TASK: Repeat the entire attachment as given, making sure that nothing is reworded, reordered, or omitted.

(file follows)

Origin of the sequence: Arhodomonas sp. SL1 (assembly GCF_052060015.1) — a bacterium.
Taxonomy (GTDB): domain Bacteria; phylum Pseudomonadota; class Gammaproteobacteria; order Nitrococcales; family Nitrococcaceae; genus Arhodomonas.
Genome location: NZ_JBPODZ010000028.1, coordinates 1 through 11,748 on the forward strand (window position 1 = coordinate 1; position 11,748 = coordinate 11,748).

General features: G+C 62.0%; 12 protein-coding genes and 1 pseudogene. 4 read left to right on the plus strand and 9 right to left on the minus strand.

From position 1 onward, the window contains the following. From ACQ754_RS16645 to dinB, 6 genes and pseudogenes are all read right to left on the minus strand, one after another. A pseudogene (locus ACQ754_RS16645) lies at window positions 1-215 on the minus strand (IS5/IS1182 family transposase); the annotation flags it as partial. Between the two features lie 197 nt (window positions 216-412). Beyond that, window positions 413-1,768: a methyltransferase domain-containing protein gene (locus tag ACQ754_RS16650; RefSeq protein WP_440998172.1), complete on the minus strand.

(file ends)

Origin of the sequence: Arhodomonas sp. SL1 (assembly GCF_052060015.1) — a bacterium.
Taxonomy (GTDB): domain Bacteria; phylum Pseudomonadota; class Gammaproteobacteria; order Nitrococcales; family Nitrococcaceae; genus Arhodomonas.
Genome location: NZ_JBPODZ010000028.1, coordinates 1 through 11,748 on the forward strand (window position 1 = coordinate 1; position 11,748 = coordinate 11,748).

General features: G+C 62.0%; 12 protein-coding genes and 1 pseudogene. 4 read left to right on the plus strand and 9 right to left on the minus strand.

From position 1 onward, the window contains the following. From ACQ754_RS16645 to dinB, 6 genes and pseudogenes are all read right to left on the minus strand, one after another. A pseudogene (locus ACQ754_RS16645) lies at window positions 1-215 on the minus strand (IS5/IS1182 family transposase); the annotation flags it as partial. Between the two features lie 197 nt (window positions 216-412). Beyond that, window positions 413-1,768: a methyltransferase domain-containing protein gene (locus tag ACQ754_RS16650; RefSeq protein WP_440998172.1), complete on the minus strand.